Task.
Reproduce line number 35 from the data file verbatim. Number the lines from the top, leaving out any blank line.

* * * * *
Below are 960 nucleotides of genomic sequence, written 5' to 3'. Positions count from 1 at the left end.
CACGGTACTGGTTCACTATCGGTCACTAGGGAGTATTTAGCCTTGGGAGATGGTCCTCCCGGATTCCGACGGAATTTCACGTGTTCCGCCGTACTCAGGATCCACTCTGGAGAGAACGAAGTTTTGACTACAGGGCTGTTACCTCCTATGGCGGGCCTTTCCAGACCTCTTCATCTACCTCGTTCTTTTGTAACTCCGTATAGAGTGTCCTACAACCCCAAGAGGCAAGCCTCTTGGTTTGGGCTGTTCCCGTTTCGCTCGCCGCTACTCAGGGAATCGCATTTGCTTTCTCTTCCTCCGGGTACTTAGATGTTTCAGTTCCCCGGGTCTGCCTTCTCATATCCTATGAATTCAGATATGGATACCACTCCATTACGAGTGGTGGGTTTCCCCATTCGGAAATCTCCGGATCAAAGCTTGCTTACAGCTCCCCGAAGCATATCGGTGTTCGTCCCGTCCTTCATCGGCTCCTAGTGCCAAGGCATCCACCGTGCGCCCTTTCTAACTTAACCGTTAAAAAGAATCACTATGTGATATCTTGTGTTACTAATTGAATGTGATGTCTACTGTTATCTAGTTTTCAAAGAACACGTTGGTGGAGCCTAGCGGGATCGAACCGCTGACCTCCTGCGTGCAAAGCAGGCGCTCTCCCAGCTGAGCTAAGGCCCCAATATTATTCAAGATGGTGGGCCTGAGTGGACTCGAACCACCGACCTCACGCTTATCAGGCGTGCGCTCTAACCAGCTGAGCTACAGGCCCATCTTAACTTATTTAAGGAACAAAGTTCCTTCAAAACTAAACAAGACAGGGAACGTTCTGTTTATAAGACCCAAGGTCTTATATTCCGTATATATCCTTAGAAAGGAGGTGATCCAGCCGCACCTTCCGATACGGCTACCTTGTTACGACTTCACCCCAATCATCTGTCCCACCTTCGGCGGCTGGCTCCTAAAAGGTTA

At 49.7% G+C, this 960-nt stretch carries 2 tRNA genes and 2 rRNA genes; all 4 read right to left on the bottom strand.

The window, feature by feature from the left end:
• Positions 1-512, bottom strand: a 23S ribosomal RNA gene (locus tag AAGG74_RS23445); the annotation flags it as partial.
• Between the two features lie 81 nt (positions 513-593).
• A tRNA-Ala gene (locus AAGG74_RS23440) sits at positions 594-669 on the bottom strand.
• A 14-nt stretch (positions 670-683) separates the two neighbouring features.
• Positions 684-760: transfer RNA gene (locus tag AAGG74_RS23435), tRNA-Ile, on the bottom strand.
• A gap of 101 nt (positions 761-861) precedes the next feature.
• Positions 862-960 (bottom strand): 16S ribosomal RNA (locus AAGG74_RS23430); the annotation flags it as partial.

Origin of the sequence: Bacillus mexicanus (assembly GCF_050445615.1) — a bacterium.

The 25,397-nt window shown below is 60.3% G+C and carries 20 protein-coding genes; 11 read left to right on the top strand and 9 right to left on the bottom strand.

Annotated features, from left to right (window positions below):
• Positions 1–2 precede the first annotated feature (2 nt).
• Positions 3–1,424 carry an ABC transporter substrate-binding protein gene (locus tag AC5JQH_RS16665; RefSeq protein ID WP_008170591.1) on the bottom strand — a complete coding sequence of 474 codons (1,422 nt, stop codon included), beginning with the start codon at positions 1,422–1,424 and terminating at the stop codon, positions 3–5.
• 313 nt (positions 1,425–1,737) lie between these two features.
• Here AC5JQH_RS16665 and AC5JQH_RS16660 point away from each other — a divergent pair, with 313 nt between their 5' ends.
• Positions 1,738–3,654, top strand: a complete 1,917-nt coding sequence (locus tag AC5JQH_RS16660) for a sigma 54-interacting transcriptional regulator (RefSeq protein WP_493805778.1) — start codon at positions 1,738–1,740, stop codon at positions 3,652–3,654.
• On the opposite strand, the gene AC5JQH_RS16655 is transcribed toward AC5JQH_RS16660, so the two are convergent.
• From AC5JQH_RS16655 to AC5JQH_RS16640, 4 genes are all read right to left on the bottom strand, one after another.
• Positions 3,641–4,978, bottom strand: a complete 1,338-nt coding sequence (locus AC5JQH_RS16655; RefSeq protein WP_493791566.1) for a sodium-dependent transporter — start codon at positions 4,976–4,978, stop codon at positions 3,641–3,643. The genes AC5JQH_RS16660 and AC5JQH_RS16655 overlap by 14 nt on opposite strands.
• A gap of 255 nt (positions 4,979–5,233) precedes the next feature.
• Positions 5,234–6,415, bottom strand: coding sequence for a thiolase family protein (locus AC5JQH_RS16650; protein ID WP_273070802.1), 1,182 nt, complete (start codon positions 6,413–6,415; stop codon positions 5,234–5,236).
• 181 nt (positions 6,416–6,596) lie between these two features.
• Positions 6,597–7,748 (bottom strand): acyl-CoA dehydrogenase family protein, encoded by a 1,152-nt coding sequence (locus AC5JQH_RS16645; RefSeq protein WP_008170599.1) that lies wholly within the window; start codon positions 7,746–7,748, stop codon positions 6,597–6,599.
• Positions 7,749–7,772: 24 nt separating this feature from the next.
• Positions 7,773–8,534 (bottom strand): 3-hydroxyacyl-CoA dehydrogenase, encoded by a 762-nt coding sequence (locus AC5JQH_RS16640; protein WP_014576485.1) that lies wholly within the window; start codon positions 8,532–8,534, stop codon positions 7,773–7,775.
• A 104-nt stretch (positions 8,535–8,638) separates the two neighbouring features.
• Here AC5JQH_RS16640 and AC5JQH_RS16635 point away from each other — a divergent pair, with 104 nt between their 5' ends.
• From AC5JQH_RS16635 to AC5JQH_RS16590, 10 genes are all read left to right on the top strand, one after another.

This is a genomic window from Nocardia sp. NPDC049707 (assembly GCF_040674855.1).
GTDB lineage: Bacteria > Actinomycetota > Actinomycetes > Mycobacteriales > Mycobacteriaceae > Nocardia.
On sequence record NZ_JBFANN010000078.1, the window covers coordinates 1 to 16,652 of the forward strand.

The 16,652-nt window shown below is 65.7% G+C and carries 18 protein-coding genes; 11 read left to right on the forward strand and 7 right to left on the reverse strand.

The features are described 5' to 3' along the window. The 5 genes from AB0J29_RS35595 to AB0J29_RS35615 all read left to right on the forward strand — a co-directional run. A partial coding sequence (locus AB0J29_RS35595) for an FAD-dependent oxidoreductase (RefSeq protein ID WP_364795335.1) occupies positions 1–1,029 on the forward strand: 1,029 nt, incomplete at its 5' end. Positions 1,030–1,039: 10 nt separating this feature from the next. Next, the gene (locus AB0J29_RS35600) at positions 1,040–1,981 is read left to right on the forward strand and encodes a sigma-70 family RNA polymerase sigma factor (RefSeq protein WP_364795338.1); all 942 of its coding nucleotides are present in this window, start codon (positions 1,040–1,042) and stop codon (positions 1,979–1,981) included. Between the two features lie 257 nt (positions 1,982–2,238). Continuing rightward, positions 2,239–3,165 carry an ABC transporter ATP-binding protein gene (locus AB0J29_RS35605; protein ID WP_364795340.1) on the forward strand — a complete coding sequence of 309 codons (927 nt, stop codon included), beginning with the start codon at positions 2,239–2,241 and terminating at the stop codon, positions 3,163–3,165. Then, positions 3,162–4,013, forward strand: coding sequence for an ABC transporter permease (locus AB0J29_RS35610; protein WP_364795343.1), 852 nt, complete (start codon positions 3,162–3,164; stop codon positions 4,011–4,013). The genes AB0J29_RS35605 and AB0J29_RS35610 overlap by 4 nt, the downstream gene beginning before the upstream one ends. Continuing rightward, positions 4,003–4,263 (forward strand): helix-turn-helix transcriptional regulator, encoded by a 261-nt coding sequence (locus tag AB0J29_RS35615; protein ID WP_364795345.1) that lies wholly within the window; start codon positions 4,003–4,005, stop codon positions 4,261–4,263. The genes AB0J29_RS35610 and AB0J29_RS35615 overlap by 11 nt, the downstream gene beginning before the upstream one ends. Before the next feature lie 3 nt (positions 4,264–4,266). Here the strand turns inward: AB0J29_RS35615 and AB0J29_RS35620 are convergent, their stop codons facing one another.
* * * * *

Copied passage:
The 16,652-nt window shown below is 65.7% G+C and carries 18 protein-coding genes; 11 read left to right on the forward strand and 7 right to left on the reverse strand.